Medical School Student and Nurse Draws Upon Her Experience with Multiple Sclerosis to Help Patients
Jamila Kendall of Mableton, Ga., hopes to specialize in physical medicine and rehabilitation.
Six years ago, Capt. Jamila Kendall, now 32, was serving as a U.S. Army nurse in Germany when a spinal tap confirmed she had multiple sclerosis (MS). Jamila had experienced sporadic symptoms for nearly five years, mostly gastrointestinal problems and occasional numbness, but doctors couldn’t locate a root cause.
“I got backlash about being a woman who can’t handle some pain,” Jamila says. “The tests weren’t showing anything.”
In Germany, though, one of Jamila’s legs began dragging, and half her body went numb for a time. She remembers washing her hands, and her left hand would feel lukewarm water while her right would feel the heat of pins and needles. For Jamila, the MS diagnosis was a relief and a new beginning.
After retiring from the Army with a medical discharge, she began seeing Sherrill Loring, M.D., at the Andrew C. Carlos Multiple Sclerosis Institute at Shepherd Center. The right medication helped to control Jamila’s symptoms. She began working again and even spent a year seeing Shepherd Center from a different perspective – as a nurse at Shepherd Pathways, Shepherd Center’s outpatient rehabilitation program for people recovering from brain injury. Now, Jamila is beginning her third year of medical school at Atlanta’s Morehouse School of Medicine. She hopes to eventually specialize in physical medicine and rehabilitation.
“I think going through MS as a patient is going to make me a better doctor,” Jamila says. “I can ask questions of my patients that they may not be thinking about and help fine-tune things for them that I know from personal experience.”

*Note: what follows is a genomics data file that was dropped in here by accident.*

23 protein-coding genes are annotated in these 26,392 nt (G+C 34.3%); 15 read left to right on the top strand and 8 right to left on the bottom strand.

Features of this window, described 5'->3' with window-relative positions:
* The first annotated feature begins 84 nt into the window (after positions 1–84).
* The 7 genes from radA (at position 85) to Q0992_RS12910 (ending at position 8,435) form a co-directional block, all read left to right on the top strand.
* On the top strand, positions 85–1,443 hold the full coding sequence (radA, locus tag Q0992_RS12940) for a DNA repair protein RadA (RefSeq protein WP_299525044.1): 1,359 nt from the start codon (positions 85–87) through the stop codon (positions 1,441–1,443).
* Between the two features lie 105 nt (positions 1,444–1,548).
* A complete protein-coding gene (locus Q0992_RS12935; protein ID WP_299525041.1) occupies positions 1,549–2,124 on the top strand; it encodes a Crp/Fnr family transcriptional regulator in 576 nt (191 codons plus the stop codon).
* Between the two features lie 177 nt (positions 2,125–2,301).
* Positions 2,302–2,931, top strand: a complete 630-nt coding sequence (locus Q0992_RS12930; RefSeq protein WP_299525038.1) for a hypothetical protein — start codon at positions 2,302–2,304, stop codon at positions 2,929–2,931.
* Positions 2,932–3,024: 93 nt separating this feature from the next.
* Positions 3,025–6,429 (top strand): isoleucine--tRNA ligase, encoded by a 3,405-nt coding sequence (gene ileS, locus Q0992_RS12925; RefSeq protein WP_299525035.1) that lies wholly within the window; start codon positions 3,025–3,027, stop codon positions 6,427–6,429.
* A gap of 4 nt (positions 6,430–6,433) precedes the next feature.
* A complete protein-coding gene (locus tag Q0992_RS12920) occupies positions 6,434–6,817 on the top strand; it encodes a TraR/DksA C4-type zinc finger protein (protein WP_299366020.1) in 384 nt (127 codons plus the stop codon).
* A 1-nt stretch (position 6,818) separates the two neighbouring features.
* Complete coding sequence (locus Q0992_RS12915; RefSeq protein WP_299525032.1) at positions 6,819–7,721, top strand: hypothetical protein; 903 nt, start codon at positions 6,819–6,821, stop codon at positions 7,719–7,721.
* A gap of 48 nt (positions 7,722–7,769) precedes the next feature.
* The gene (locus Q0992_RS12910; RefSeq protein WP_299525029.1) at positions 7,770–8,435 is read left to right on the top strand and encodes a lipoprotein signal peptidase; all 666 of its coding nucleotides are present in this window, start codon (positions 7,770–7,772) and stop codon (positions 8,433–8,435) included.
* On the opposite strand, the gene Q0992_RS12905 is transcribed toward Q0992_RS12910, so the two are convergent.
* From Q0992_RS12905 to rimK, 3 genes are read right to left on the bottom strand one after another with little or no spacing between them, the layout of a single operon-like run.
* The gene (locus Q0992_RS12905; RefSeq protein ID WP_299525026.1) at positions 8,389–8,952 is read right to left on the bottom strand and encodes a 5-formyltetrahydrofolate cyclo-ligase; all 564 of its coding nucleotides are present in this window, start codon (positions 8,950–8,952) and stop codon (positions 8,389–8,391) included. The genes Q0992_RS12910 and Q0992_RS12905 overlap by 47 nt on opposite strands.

For now, Jamila’s husband, Leon, and her mother form her own support system. Jamila forces herself to exercise, gets as much sleep as possible and listens closely to what her body is telling her.
“MS is an ever-changing disease,” Jamila says. “It’s like a fingerprint. Everybody’s is unique. As things in your life change, your MS changes, too. It’s not going to look or feel the same all the time. That’s important to know so that you can continue to adjust and adapt – and so that you don’t feel like you’re going crazy!”
By Phillip Jordan
Shepherd Center provides world-class clinical care, research, and family support for people experiencing the most complex conditions, including spinal cord and brain injuries, multi-trauma, traumatic amputations, stroke, multiple sclerosis, and pain. Ranked by U.S. News as one of the nation’s top 10 hospitals for rehabilitation and the best in the Southeast, Shepherd Center treats more than 850 inpatients and 7,600 outpatients annually with unmatched expertise and unwavering compassion to help them begin again.